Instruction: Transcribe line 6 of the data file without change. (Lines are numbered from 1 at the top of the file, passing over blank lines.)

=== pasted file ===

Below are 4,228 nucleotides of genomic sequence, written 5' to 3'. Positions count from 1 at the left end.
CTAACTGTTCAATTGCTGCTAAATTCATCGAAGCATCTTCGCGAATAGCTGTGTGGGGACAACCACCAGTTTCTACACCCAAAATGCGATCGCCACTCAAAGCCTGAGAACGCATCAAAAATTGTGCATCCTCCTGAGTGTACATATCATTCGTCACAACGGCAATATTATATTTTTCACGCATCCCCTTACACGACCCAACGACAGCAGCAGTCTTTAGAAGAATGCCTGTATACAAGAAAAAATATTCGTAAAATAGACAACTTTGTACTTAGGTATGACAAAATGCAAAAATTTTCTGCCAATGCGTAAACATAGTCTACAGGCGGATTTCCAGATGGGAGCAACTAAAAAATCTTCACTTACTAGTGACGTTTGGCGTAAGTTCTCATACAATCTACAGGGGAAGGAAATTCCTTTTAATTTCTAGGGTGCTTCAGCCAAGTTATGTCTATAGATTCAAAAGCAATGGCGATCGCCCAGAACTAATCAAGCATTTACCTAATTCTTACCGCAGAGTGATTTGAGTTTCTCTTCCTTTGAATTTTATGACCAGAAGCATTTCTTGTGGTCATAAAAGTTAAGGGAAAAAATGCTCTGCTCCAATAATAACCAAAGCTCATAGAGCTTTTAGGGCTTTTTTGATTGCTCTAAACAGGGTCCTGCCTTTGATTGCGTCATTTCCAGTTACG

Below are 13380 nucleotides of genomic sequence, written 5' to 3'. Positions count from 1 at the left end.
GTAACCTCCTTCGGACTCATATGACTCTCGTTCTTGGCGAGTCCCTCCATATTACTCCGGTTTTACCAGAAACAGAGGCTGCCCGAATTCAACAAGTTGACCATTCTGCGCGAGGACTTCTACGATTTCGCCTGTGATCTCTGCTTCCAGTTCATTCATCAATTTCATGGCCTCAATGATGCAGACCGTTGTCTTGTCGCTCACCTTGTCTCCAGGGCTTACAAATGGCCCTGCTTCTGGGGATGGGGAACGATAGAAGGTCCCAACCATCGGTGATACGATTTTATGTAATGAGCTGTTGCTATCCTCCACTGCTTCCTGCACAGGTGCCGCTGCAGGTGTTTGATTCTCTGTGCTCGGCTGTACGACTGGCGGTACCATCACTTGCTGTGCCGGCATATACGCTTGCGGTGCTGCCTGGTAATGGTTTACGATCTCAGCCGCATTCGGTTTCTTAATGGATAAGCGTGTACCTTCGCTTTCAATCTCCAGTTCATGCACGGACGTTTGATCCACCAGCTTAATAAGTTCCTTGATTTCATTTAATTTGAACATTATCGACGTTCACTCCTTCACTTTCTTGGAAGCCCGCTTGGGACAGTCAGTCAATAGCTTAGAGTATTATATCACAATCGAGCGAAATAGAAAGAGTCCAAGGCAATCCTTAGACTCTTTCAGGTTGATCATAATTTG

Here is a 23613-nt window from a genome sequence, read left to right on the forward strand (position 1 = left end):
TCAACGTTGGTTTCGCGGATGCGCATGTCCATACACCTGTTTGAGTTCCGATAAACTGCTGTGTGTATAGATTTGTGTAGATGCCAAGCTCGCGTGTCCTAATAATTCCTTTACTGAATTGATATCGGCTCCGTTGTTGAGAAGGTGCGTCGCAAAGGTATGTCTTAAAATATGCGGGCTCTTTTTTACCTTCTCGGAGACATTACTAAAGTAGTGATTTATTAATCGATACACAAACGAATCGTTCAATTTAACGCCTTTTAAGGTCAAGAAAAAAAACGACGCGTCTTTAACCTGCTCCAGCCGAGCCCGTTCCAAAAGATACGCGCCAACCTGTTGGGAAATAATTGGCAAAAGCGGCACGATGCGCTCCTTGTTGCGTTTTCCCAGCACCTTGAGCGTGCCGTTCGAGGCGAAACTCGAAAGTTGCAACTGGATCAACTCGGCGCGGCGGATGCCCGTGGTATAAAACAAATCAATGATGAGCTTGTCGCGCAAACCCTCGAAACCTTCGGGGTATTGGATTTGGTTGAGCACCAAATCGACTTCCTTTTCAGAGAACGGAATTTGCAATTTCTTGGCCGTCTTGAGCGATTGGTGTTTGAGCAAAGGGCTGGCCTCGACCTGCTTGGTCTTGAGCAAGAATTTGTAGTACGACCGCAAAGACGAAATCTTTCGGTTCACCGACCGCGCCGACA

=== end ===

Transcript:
TCAACGTTGGTTTCGCGGATGCGCATGTCCATACACCTGTTTGAGTTCCGATAAACTGCTGTGTGTATAGATTTGTGTAGATGCCAAGCTCGCGTGTCCTAATAATTCCTTTACTGAATTGATATCGGCTCCGTTGTTGAGAAGGTGCGTCGCAAAGGTATGTCTTAAAATATGCGGGCTCTTTTTTACCTTCTCGGAGACATTACTAAAGTAGTGATTTATTAATCGATACACAAACGAATCGTTCAATTTAACGCCTTTTAAGGTCAAGAAAAAAAACGACGCGTCTTTAACCTGCTCCAGCCGAGCCCGTTCCAAAAGATACGCGCCAACCTGTTGGGAAATAATTGGCAAAAGCGGCACGATGCGCTCCTTGTTGCGTTTTCCCAGCACCTTGAGCGTGCCGTTCGAGGCGAAACTCGAAAGTTGCAACTGGATCAACTCGGCGCGGCGGATGCCCGTGGTATAAAACAAATCAATGATGAGCTTGTCGCGCAAACCCTCGAAACCTTCGGGGTATTGGATTTGGTTGAGCACCAAATCGACTTCCTTTTCAGAGAACGGAATTTGCAATTTCTTGGCCGTCTTGAGCGATTGGTGTTTGAGCAAAGGGCTGGCCTCGACCTGCTTGGTCTTGAGCAAGAATTTGTAGTACGACCGCAAAGACGAAATCTTTCGGTTCACCGACCGCGCCGACA